Wise Men from Away
Bobby Moore, world historian and one-time Guyanese High Commissioner to Canada, once described us this way: "Canada is the land that is bordered on the North by opportunity; on the South by importunity; on the East by history; and on the West by the East." Moore was a clever man. But he did something we do ourselves, and that was to define us by what lies at our borders, rather than by what resides within. Why is it we need to look to some distant land to tell us who we are?
Today is the Feast of the Epiphany. It marks the visit of the Magi from the East to the Holy Family. In biblical times the East represented the Gentile world with its wisdom traditions of seers and astrologers. Those traditions were eschewed in the Jewish world. Matthew's inclusion of the Magi is symbolic: even the Gentiles, with their strange religious practices, would recognize the Christ Child as the world's hope. Somehow this made his birth so much more than a local event. Indeed, it turned it into a miracle of cosmic proportions.
On my first weekend in the Diocese of Calgary, over twenty years ago, I participated in the election of a new bishop. Some well-known local names were on the slate. But the delegates were eyeing the one they didn't know, the stranger from the East who had letters after his name, quite a few letters actually, and some from prestigious Ivy League universities. Of course, dazzled by a star, we elected him.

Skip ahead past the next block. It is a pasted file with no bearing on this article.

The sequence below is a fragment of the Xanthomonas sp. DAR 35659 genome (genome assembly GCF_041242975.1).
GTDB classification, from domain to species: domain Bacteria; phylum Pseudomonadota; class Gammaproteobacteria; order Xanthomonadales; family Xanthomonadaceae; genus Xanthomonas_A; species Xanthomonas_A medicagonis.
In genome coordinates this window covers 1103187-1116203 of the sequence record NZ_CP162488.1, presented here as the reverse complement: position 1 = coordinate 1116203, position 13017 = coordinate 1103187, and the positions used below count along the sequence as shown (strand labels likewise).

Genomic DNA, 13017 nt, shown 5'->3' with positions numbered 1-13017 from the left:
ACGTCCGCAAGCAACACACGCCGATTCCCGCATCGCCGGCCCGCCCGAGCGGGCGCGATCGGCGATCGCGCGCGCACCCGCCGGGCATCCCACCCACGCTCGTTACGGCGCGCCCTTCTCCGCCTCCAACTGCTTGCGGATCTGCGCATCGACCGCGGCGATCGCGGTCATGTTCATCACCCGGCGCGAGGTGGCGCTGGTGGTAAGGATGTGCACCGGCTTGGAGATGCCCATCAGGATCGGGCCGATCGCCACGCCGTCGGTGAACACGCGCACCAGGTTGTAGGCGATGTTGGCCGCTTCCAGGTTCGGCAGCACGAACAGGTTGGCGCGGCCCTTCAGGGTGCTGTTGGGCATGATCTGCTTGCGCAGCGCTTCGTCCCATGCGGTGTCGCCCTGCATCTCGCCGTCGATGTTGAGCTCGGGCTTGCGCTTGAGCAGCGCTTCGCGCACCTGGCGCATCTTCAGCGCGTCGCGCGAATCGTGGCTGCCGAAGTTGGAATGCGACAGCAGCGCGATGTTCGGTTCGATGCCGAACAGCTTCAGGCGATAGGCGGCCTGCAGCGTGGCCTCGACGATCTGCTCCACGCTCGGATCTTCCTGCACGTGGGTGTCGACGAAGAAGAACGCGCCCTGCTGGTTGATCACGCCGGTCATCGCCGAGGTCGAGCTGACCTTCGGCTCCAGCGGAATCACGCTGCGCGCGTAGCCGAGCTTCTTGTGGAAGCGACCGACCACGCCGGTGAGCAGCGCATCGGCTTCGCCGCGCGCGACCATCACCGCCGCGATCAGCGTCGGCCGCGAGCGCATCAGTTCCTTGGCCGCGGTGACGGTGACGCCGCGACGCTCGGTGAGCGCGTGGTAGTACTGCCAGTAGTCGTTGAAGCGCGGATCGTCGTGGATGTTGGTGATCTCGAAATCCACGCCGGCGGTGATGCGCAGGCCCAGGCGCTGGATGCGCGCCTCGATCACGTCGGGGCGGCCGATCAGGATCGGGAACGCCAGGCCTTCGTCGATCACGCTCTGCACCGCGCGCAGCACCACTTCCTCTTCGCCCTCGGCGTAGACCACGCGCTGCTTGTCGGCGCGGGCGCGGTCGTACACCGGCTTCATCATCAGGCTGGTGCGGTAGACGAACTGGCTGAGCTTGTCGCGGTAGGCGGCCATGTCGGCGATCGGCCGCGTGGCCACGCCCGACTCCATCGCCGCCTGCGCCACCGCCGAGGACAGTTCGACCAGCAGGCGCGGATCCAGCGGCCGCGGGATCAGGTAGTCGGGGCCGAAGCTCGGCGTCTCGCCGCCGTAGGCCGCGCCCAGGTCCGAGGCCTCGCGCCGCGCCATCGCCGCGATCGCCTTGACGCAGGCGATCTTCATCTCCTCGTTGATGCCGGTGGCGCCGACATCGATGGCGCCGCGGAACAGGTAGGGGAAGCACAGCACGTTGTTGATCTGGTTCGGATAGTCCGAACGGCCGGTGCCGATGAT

I will not name him because he was a tortured man who had a terrible time of it as Bishop of Calgary. He was eventually railroaded out of office, and then got sick and died. He was not what we hoped he might be, which was not entirely his fault. We were blinded by the rising of the sun in the East, bringing with it hope from away. We didn't see that even Wise Men, with all their degrees, are human too.
So here's a thought. Let's stop looking for someone, anyone, to come from away to bring us hope and affirmation. Let us look to ourselves for the God-given wisdom that resides within each of us. It is enough. The message of the Incarnation that the church celebrates at this time of year reminds us that the Saviour's name is Emmanuel, which means, "God is with us." Do we have the faith actually to believe it?
Joseph and Mary must have been pleased to receive the attention, and the gifts, of their exotic visitors from the East. How nice of them to make the long journey. But really, they needn't have bothered. Next time perhaps they could just send a card.